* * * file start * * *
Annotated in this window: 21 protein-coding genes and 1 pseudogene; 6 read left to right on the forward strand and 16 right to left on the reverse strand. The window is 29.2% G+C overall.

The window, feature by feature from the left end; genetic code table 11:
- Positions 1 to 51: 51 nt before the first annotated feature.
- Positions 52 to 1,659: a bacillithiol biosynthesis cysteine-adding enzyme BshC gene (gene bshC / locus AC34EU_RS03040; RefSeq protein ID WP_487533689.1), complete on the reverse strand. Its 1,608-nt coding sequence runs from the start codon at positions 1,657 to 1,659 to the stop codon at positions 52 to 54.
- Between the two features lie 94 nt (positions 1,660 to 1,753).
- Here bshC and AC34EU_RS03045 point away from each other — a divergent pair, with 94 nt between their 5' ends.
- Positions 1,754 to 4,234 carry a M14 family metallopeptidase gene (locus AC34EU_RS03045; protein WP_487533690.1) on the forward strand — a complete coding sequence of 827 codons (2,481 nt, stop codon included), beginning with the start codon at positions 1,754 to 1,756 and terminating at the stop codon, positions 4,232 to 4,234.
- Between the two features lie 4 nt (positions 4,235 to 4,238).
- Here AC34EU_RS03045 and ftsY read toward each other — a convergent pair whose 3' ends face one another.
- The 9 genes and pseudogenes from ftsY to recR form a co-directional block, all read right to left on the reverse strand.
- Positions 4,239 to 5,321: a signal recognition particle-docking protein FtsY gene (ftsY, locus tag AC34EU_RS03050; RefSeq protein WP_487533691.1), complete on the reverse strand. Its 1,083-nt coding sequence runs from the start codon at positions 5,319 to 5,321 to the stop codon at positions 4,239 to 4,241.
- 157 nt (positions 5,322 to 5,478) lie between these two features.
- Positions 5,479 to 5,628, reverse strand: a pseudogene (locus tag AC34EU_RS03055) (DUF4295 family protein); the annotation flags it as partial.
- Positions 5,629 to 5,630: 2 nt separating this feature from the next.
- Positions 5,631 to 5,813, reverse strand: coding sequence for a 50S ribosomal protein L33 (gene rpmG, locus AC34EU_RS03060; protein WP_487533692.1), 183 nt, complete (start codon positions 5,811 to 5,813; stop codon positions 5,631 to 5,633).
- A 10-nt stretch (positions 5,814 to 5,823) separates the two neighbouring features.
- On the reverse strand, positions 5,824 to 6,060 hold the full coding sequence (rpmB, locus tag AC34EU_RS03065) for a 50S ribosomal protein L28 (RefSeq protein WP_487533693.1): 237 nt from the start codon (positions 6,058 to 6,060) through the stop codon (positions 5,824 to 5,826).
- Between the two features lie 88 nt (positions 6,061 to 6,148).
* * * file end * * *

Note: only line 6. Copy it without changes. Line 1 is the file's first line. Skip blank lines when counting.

- Here bshC and AC34EU_RS03045 point away from each other — a divergent pair, with 94 nt between their 5' ends.